What is not nearly as well known is the contention of the author that the economic problems actually started in August 1914. In order to raise the money needed to feed their war machines, each of the soon-to-be combatants of WWI began to inflate their money supply. Between 1914 and 1920, the purchasing power of the US dollar declined by 50%. In reaction to the induced inflation, one after another of the major countries returned to a gold standard, pushing up the value of gold to offset the purchasing value of the internal currencies and thus wiping out arbitrage opportunities and the competitive advantages of various exporting countries. With this background, we can understand the fears that some people have when they consider the problems at the periphery of Europe, potential problems in Japan and China, and clearly the growing deficit of the United States. (At least our debt is all dollar-based for now.) We could see at some time in the future a reversal of Franklin Roosevelt arbitrarily raising the price of gold behind the US dollar and Richard Nixon closing the gold window. (What a strange combination!)
These fears are a good reason that corporations are doing more of their business overseas and, in some cases, in local currencies. Securities investors should follow, remembering that US-listed securities represent less than half of the world’s securities.
Investing in residential housing has worked
In an article from the Financial Times, it was noted that the UK wealth gap grows as homeowners save more but renters suffer. The article focuses on first-time, well-off buyers of residences. They are intelligently reacting to some remaining softness in home prices, low mortgage rates, and rising rental costs. The same pattern appears to be happening not only in the United Kingdom but other countries as well, including the United States. There may well be political as well as economic implications to this as more people begin to think of themselves as “a little bit wealthy” and change their spending, investing, and possibly their political habits.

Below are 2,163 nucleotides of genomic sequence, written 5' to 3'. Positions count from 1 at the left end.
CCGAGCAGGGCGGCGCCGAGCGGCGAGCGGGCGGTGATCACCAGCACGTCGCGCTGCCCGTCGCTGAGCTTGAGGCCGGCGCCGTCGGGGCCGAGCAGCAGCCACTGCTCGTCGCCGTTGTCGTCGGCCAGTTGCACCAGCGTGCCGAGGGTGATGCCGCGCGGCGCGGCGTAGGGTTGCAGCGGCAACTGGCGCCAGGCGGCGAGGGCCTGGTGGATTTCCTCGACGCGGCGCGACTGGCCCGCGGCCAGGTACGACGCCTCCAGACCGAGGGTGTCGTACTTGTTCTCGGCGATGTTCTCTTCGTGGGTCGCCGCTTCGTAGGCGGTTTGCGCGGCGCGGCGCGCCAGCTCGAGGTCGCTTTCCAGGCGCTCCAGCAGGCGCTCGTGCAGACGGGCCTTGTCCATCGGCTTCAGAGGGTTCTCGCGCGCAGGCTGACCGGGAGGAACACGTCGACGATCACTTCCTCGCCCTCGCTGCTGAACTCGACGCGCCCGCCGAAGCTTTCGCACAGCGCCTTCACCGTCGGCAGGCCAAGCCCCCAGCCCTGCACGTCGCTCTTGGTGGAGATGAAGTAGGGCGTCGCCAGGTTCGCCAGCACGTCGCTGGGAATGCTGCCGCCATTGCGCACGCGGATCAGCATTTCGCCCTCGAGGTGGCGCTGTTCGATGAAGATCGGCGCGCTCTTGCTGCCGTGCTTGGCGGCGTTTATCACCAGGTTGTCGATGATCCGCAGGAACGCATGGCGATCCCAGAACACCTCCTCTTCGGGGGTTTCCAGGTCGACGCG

The real arithmetic of the partial shutdown
Both the trade press and the general circulation news media are focusing on the size of the current US deficit and the ability to pay the incurred debts. On the surface these are important points, but they are not the motivating drivers of the politicians leading the battle. For them, the key numbers are 17 swing seats in the House of Representatives and 5 seats in the US Senate. If the elections bring additional cover for the Obama administration, more socialist laws and regulations should be expected. If the reverse happens there will be a stalemate on the legislative side, leaving the action to take place mostly on the regulatory front. The battle is being fought through various press releases and interviews on or off the record to influence the relatively small number of swing voters who will make up their minds in terms of local choices one year from now. Largely, the long-term economic impact of what is finally decided in 2013 will have limited dollar impact by October 2014. Thus the keys to watch are the growing changes of perceptions as to which specific local candidates will be considered “less bad” than their opponents. At this point delivery will be more important than wisdom.
The Benjamin Graham Award
Earlier this week, I received the Benjamin Graham Award for Distinguished Service to the New York Society of Security Analysts. I have been active in the Society for more than fifty years, serving the leadership with energy and advice. In a very brief acceptance speech I stated that I was delighted to get an award named after Ben Graham, who was the spiritual godfather of the Society. Having taken Security Analysis under his writing partner David Dodd, I was able to say that Ben taught us (including Warren Buffett) that it’s possible to lay out various principles but in the heat of the day do something different. (I believe this is an important realization for all who participate in the market at any level.) I also thanked the audience for the ability to give back to a business that has given so much to me.
How are you looking at the investment world now?